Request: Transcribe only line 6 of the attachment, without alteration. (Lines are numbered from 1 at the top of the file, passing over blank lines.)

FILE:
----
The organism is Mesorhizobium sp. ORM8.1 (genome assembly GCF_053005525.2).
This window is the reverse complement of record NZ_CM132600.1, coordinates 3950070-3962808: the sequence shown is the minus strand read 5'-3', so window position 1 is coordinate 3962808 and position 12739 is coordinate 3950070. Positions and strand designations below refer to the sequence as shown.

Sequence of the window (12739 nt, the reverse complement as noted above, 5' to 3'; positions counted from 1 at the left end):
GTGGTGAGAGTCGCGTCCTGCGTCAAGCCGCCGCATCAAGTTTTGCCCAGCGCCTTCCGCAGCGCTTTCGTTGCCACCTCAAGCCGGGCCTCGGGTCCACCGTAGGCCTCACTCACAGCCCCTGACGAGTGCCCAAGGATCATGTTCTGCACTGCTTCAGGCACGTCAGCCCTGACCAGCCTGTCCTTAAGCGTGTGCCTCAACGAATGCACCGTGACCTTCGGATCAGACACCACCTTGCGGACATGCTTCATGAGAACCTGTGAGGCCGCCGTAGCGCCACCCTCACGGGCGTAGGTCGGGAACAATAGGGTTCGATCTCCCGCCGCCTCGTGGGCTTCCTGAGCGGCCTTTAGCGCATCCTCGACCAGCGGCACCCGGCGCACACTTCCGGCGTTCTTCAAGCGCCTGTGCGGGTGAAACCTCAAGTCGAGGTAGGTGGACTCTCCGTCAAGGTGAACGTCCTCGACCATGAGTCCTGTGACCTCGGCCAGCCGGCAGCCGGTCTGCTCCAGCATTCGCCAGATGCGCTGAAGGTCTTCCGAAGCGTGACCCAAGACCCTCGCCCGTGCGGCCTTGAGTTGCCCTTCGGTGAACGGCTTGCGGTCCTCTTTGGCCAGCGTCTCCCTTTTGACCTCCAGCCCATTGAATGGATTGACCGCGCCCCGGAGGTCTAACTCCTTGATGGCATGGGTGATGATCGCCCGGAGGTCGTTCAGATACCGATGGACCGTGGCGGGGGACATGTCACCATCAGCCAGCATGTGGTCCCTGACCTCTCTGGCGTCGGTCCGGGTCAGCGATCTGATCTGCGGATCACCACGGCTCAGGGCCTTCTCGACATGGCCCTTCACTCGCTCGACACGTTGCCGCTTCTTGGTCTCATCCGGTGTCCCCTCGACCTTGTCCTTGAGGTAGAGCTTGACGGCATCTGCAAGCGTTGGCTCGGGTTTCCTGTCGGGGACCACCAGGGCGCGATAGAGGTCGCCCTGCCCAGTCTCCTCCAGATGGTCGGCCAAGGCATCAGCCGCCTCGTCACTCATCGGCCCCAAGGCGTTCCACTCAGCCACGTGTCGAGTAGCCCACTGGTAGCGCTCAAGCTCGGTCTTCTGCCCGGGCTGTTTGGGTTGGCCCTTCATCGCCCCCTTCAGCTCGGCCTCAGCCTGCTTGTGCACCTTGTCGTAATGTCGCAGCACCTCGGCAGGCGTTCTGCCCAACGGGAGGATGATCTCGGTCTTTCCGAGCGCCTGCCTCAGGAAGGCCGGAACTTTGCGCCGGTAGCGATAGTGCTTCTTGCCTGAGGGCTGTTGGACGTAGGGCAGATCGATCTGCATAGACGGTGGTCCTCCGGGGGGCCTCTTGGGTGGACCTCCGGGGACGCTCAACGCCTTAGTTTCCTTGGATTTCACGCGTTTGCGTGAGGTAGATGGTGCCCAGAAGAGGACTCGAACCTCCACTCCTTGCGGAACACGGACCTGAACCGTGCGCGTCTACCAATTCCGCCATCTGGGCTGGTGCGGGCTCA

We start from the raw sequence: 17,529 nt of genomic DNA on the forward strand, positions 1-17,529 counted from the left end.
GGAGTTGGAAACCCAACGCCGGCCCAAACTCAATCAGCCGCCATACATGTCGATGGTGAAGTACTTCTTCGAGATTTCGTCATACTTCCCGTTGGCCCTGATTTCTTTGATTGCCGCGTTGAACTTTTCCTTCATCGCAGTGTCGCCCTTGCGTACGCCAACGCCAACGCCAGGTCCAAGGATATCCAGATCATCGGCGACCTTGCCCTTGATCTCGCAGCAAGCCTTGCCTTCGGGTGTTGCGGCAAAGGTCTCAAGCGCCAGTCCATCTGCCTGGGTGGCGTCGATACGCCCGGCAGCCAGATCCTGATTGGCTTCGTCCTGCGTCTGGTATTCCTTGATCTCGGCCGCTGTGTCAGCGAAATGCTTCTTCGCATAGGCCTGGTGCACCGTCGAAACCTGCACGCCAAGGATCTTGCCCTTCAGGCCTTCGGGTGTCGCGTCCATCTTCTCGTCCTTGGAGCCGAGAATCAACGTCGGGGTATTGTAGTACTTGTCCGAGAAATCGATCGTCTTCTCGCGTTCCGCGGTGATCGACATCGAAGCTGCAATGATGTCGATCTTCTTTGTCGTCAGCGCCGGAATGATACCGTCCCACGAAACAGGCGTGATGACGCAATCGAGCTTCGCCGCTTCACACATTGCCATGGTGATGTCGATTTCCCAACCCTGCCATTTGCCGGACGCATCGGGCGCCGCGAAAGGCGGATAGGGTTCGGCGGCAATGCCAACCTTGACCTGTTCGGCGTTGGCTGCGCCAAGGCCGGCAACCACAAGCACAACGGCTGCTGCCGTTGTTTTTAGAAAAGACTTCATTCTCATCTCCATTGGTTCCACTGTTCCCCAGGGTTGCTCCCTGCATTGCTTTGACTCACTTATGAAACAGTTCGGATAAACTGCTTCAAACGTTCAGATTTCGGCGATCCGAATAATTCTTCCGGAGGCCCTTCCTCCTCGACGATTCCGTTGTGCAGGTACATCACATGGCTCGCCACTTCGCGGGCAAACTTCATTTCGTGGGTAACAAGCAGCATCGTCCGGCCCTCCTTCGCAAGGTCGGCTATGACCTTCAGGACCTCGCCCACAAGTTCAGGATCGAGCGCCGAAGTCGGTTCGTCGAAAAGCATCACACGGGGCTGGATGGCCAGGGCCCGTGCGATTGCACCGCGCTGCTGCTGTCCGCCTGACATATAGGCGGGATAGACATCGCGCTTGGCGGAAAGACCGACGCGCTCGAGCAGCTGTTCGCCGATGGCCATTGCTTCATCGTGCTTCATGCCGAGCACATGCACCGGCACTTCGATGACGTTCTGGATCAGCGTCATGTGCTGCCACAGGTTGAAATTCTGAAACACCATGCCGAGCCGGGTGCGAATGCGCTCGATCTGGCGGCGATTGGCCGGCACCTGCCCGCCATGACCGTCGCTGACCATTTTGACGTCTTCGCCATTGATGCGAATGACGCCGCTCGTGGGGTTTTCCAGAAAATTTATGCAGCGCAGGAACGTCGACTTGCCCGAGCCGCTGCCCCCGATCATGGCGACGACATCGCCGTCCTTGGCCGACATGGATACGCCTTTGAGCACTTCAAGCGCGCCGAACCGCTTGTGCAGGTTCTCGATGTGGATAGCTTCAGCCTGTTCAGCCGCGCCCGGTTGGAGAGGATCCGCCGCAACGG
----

GGAGTTGGAAACCCAACGCCGGCCCAAACTCAATCAGCCGCCATACATGTCGATGGTGAAGTACTTCTTCGAGATTTCGTCATACTTCCCGTTGGCCCTGATTTCTTTGATTGCCGCGTTGAACTTTTCCTTCATCGCAGTGTCGCCCTTGCGTACGCCAACGCCAACGCCAGGTCCAAGGATATCCAGATCATCGGCGACCTTGCCCTTGATCTCGCAGCAAGCCTTGCCTTCGGGTGTTGCGGCAAAGGTCTCAAGCGCCAGTCCATCTGCCTGGGTGGCGTCGATACGCCCGGCAGCCAGATCCTGATTGGCTTCGTCCTGCGTCTGGTATTCCTTGATCTCGGCCGCTGTGTCAGCGAAATGCTTCTTCGCATAGGCCTGGTGCACCGTCGAAACCTGCACGCCAAGGATCTTGCCCTTCAGGCCTTCGGGTGTCGCGTCCATCTTCTCGTCCTTGGAGCCGAGAATCAACGTCGGGGTATTGTAGTACTTGTCCGAGAAATCGATCGTCTTCTCGCGTTCCGCGGTGATCGACATCGAAGCTGCAATGATGTCGATCTTCTTTGTCGTCAGCGCCGGAATGATACCGTCCCACGAAACAGGCGTGATGACGCAATCGAGCTTCGCCGCTTCACACATTGCCATGGTGATGTCGATTTCCCAACCCTGCCATTTGCCGGACGCATCGGGCGCCGCGAAAGGCGGATAGGGTTCGGCGGCAATGCCAACCTTGACCTGTTCGGCGTTGGCTGCGCCAAGGCCGGCAACCACAAGCACAACGGCTGCTGCCGTTGTTTTTAGAAAAGACTTCATTCTCATCTCCATTGGTTCCACTGTTCCCCAGGGTTGCTCCCTGCATTGCTTTGACTCACTTATGAAACAGTTCGGATAAACTGCTTCAAACGTTCAGATTTCGGCGATCCGAATAATTCTTCCGGAGGCCCTTCCTCCTCGACGATTCCGTTGTGCAGGTACATCACATGGCTCGCCACTTCGCGGGCAAACTTCATTTCGTGGGTAACAAGCAGCATCGTCCGGCCCTCCTTCGCAAGGTCGGCTATGACCTTCAGGACCTCGCCCACAAGTTCAGGATCGAGCGCCGAAGTCGGTTCGTCGAAAAGCATCACACGGGGCTGGATGGCCAGGGCCCGTGCGATTGCACCGCGCTGCTGCTGTCCGCCTGACATATAGGCGGGATAGACATCGCGCTTGGCGGAAAGACCGACGCGCTCGAGCAGCTGTTCGCCGATGGCCATTGCTTCATCGTGCTTCATGCCGAGCACATGCACCGGCACTTCGATGACGTTCTGGATCAGCGTCATGTGCTGCCACAGGTTGAAATTCTGAAACACCATGCCGAGCCGGGTGCGAATGCGCTCGATCTGGCGGCGATTGGCCGGCACCTGCCCGCCATGACCGTCGCTGACCATTTTGACGTCTTCGCCATTGATGCGAATGACGCCGCTCGTGGGGTTTTCCAGAAAATTTATGCAGCGCAGGAACGTCGACTTGCCCGAGCCGCTGCCCCCGATCATGGCGACGACATCGCCGTCCTTGGCCGACATGGATACGCCTTTGAGCACTTCAAGCGCGCCGAACCGCTTGTGCAGGTTCTCGATGTGGATAGCTTCAGCCTGTTCAGCCGCGCCCGGTTGGAGAGGATCCGCCGCAACGG